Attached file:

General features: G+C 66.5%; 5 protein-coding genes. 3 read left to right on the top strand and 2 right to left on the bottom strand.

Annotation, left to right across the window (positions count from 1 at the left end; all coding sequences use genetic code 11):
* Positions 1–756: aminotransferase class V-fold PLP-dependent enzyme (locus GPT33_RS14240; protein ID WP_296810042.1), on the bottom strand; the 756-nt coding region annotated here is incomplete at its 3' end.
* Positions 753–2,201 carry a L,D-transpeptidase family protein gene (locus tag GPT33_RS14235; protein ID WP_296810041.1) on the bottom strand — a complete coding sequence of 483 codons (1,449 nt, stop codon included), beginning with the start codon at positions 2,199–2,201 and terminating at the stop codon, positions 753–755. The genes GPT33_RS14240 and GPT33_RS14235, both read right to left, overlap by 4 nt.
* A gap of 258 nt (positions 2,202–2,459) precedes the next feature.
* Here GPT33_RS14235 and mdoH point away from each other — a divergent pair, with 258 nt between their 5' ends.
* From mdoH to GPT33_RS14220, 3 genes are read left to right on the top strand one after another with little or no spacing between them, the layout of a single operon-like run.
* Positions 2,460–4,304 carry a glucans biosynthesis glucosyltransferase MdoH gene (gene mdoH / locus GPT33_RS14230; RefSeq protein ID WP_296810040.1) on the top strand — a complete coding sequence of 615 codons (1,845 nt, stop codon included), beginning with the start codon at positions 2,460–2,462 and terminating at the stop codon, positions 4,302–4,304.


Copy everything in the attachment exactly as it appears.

General features: G+C 66.5%; 5 protein-coding genes. 3 read left to right on the top strand and 2 right to left on the bottom strand.

Annotation, left to right across the window (positions count from 1 at the left end; all coding sequences use genetic code 11):
* Positions 1–756: aminotransferase class V-fold PLP-dependent enzyme (locus GPT33_RS14240; protein ID WP_296810042.1), on the bottom strand; the 756-nt coding region annotated here is incomplete at its 3' end.
* Positions 753–2,201 carry a L,D-transpeptidase family protein gene (locus tag GPT33_RS14235; protein ID WP_296810041.1) on the bottom strand — a complete coding sequence of 483 codons (1,449 nt, stop codon included), beginning with the start codon at positions 2,199–2,201 and terminating at the stop codon, positions 753–755. The genes GPT33_RS14240 and GPT33_RS14235, both read right to left, overlap by 4 nt.
* A gap of 258 nt (positions 2,202–2,459) precedes the next feature.
* Here GPT33_RS14235 and mdoH point away from each other — a divergent pair, with 258 nt between their 5' ends.
* From mdoH to GPT33_RS14220, 3 genes are read left to right on the top strand one after another with little or no spacing between them, the layout of a single operon-like run.
* Positions 2,460–4,304 carry a glucans biosynthesis glucosyltransferase MdoH gene (gene mdoH / locus GPT33_RS14230; RefSeq protein ID WP_296810040.1) on the top strand — a complete coding sequence of 615 codons (1,845 nt, stop codon included), beginning with the start codon at positions 2,460–2,462 and terminating at the stop codon, positions 4,302–4,304.